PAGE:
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Over the past thirty years social scientists and particularly social historians have stressed the need to take popular protest seriously. The corollary of this, the need to take the policing of protest seriously, seems to have been less well acknowledged. The aim of this volume is to redress this situation by probing, in depth, a limited number of...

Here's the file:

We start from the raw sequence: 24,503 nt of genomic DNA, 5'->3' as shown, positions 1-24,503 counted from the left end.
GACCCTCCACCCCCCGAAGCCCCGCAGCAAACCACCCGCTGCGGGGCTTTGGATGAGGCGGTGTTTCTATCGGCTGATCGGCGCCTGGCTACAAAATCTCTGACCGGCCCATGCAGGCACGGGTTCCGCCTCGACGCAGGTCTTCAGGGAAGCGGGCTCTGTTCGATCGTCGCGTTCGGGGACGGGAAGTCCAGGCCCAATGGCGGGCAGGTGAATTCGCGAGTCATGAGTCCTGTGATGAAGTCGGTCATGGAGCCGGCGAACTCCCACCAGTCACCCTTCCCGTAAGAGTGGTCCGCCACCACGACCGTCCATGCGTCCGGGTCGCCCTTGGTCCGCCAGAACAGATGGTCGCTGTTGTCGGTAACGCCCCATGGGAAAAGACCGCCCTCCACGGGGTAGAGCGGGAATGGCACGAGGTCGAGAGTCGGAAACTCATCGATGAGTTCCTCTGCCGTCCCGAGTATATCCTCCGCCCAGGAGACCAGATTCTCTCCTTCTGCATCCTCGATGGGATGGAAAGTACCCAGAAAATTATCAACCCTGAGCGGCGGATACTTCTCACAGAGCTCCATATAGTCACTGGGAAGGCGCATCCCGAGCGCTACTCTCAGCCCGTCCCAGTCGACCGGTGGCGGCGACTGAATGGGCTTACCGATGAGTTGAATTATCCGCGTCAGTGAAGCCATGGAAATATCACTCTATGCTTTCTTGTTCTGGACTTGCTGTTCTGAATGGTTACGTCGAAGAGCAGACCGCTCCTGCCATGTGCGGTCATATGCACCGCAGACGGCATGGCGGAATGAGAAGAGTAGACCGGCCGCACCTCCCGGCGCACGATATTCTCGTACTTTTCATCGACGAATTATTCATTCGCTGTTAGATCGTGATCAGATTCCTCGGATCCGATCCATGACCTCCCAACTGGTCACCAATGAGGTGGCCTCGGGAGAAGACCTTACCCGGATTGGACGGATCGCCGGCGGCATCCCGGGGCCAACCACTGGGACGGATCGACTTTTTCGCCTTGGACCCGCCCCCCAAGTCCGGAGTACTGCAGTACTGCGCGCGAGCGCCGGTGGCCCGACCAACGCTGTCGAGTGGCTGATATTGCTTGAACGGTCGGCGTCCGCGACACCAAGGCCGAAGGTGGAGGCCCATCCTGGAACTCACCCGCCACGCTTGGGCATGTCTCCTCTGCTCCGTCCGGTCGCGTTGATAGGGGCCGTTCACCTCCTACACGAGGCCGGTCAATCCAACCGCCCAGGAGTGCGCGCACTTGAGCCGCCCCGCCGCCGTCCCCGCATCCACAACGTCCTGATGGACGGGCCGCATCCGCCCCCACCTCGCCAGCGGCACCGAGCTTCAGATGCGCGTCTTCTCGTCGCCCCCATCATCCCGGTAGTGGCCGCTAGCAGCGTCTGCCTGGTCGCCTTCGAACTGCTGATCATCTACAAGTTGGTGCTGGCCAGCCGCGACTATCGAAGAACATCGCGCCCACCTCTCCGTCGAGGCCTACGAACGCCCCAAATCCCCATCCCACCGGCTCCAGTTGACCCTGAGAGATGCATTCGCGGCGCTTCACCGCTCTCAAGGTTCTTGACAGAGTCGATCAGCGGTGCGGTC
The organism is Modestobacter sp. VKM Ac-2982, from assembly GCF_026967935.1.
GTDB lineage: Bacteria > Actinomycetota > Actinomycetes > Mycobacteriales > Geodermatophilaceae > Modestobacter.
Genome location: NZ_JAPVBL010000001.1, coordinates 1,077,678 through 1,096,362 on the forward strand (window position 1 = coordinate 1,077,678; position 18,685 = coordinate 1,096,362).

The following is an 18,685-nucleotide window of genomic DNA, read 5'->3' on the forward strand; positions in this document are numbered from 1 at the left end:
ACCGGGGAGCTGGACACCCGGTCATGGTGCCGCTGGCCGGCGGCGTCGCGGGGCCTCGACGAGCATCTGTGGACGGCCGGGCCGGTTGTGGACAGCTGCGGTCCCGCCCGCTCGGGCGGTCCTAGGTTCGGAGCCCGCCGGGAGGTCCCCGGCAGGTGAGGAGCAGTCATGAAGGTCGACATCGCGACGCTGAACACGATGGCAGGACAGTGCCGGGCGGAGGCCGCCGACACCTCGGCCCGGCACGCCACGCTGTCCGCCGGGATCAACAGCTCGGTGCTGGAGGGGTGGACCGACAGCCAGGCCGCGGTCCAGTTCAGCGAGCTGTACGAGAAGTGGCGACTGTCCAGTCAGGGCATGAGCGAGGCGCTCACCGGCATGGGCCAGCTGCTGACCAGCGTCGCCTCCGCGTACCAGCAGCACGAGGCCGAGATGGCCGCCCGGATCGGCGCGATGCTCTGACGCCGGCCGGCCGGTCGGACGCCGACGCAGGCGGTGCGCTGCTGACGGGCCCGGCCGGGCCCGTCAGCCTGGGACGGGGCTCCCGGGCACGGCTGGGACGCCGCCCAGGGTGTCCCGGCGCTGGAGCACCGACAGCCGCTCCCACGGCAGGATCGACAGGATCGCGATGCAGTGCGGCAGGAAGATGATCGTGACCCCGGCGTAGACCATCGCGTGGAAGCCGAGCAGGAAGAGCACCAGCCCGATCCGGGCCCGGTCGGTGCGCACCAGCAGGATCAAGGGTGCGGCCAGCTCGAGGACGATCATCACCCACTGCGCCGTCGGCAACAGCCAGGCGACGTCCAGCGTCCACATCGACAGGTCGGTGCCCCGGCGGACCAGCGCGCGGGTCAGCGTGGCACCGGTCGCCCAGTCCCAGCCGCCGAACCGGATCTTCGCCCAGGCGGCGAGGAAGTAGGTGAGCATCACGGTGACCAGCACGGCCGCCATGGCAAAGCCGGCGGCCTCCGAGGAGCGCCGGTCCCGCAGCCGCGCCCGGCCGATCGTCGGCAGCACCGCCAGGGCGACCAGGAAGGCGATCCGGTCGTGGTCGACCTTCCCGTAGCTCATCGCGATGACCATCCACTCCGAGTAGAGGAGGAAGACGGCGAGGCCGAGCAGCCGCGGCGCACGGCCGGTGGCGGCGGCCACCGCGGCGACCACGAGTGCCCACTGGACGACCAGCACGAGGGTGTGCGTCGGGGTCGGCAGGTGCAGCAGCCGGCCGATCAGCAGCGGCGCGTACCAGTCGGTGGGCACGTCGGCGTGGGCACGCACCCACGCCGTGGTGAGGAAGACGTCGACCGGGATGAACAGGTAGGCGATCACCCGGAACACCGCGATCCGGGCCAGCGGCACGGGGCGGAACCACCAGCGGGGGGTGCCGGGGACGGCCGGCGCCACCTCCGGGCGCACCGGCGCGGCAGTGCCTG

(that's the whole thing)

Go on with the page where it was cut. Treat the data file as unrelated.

Over the past thirty years social scientists and particularly social historians have stressed the need to take popular protest seriously. The corollary of this, the need to take the policing of protest seriously, seems to have been less well acknowledged. The aim of this volume is to redress this situation by probing, in depth, a limited number of incidents of public disorder and focusing particularly on the role of the police. In doing so, this collection will draw out general patterns of police provocation and public responses and suggest general hypotheses. The incidents explored range across Europe and the United States, involve different kinds of political regime, and are drawn from both the interwar and the postwar years. They pose important questions about the effects of riot training and specialist equipment for the police, about the reality and roles of "agitators" and of "rotten apples" amongst the police, and about the role of the media and the courts in fostering certain kinds of undesirable and counterproductive police behavior.
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